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Democrats Add Weaker Paid Leave and Drug Pricing Plans Back Into Reconciliation

Paid leave may not make it into the final bill, as the measure still faces staunch opposition from Sen. Joe Manchin.

Speaker of the House Nancy Pelosi talks with reporters after leaving a House Democratic Caucus meeting at the Capitol on November 2, 2021, in Washington, D.C.

After weeks of negotiating, Democrats have written paid family and medical leave back into the reconciliation bill, along with a plan to allow Medicare to negotiate prescription drug prices — but the bill now includes caveats weakening the proposals from their original forms.

On Wednesday, House Speaker Nancy Pelosi (D-California) and House Democrats announced that paid leave has been included in the House version of the plan “at the urging of many Members of the Caucus.” The proposal only includes four weeks of leave for serious medical issues or childbirth, down from the original 12 weeks, a cut that was likely made to appease conservative Democrats who oppose the idea.

Sen. Joe Manchin (D-West Virginia), who was responsible for the proposal’s removal from the original framework for the bill, is not satisfied with the change. Regardless of the fact that the provisions are much weaker than originally proposed, Manchin said he views their inclusion as a threat to him. “That’s a challenge, very much a challenge,” he told reporters. Though he claims that he wants to support paid leave, he has blamed restrictions of the reconciliation process for his opposition — despite the fact that the parliamentarian has not ruled out the proposal.

In reality, Manchin likely simply opposes the idea, as he has opposed countless other proposals in the bill aimed at bolstering the social safety net for middle and working class people in this country. This week, he bemoaned the price of the bill, which he’s already succeeded in hacking in half, despite his support for allocating billions toward fossil fuel subsidies, and his silence on the expensive SALT tax deduction cap repeal.

If the House passes a version of the bill with paid leave included, the proposal may end up being written out to appease Manchin when it is sent to the Senate. It’s likely that the lawmaker will refuse to support any paid leave proposal, no matter how meager; last week, Sen. Kirsten Gillibrand (D-New York) suggested a version of the proposal that would just allow parents of newborns to receive the paid leave benefit, but Manchin rejected that too. He has bizarrely suggested that lawmakers attach a work requirement to the benefit — even though by definition, workers must already have a job in order to take leave from it.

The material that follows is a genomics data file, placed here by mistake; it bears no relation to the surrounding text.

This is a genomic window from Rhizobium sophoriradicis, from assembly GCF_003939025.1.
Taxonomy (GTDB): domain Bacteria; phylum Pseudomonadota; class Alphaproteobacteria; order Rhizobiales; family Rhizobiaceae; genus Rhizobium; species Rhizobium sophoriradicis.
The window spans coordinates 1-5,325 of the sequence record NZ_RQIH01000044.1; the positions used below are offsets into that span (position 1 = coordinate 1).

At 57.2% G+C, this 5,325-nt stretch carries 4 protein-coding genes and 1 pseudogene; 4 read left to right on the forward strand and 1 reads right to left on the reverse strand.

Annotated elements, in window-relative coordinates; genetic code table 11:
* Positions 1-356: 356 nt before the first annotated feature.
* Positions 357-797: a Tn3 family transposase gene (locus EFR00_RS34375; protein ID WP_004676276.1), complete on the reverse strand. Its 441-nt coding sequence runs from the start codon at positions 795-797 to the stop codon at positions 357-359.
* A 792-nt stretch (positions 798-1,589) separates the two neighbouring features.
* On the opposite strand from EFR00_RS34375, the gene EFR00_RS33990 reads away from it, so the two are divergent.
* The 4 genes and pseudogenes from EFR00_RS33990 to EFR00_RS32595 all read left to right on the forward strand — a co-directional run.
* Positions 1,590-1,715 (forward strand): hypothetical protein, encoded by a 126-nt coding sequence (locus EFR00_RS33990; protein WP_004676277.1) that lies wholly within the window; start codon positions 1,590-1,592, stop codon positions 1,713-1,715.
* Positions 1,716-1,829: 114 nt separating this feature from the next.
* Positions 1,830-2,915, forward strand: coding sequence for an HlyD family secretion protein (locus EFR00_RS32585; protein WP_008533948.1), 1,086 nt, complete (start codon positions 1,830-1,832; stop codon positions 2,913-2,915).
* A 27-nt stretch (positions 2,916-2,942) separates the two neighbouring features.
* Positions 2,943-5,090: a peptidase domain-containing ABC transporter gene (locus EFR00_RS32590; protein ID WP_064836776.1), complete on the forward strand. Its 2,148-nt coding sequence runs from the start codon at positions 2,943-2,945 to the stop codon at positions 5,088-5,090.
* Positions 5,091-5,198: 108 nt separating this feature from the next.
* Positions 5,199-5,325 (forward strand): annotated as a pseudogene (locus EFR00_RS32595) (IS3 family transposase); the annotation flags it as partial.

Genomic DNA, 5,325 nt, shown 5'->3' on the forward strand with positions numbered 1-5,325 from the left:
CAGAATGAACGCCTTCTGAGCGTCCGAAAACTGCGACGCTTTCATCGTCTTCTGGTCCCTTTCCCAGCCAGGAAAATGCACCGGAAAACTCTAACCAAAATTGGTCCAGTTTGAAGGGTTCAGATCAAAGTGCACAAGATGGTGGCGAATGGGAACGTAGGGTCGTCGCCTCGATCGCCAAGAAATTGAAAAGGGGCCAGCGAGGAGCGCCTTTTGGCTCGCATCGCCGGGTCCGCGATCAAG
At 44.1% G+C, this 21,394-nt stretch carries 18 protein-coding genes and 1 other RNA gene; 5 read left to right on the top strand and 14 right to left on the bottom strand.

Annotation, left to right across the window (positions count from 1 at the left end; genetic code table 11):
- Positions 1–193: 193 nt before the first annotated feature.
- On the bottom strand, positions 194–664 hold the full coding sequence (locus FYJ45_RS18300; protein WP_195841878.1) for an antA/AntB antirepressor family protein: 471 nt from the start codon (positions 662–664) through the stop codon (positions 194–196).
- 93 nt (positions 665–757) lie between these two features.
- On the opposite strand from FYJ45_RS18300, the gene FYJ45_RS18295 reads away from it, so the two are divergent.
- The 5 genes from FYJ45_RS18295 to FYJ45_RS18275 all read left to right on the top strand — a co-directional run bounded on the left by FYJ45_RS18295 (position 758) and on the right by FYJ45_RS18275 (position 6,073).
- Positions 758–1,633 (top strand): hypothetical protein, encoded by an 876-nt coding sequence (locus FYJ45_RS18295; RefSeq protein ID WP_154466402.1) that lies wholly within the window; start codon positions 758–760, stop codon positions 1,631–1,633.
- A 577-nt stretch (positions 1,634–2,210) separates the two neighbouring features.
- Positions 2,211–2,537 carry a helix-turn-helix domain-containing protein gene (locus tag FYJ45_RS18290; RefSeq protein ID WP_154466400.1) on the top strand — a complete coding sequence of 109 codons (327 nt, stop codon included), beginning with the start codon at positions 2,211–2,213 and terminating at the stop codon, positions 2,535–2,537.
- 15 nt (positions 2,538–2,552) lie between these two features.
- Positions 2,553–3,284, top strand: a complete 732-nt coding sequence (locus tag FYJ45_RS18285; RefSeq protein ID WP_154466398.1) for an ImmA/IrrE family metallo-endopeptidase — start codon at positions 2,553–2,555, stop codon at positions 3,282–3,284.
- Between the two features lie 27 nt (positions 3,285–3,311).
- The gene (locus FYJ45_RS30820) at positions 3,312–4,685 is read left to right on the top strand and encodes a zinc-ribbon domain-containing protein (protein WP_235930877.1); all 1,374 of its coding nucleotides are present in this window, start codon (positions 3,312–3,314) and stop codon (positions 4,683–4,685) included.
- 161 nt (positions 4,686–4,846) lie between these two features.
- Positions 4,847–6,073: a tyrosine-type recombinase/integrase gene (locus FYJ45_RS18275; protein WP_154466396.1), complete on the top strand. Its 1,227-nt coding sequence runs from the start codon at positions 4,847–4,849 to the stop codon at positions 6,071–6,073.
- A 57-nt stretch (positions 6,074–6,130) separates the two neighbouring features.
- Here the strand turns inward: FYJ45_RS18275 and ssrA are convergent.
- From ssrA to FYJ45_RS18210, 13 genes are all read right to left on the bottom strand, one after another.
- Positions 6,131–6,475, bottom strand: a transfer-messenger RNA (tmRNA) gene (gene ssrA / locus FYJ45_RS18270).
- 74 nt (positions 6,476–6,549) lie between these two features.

The prescription drug price plan, on the other hand, may face better prospects. On Tuesday, Democrats announced that they had reached a deal on the plan to lower drug prices. The proposal is far weaker than the version that Sen. Bernie Sanders (I-Vermont) suggested earlier this year, which is likely how Democrats got Sen. Kyrsten Sinema (D-Arizona) to support the idea.

While the previous proposal placed few restrictions on which drugs Medicare could negotiate prices on, the new plan would only allow Medicare to negotiate prices for 10 drugs by 2025, and 20 per year by 2028. Prices of drugs that are under exclusivity periods of 9 to 12 years would not be eligible for negotiation — an especially restrictive clause since pharmaceutical companies often make small tweaks to drug formulas in order to keep certain drugs exclusive in perpetuity.

Perhaps because of how limited it is, Sinema, who enjoys close relationships with the massive pharmaceutical lobby, supports the new proposal, calling it “historic” and saying that it will help Americans access medications. Of course, the former version of the plan would have helped more Americans access drugs that they need to survive, so her staunch opposition to that plan negates her statement on the new one.

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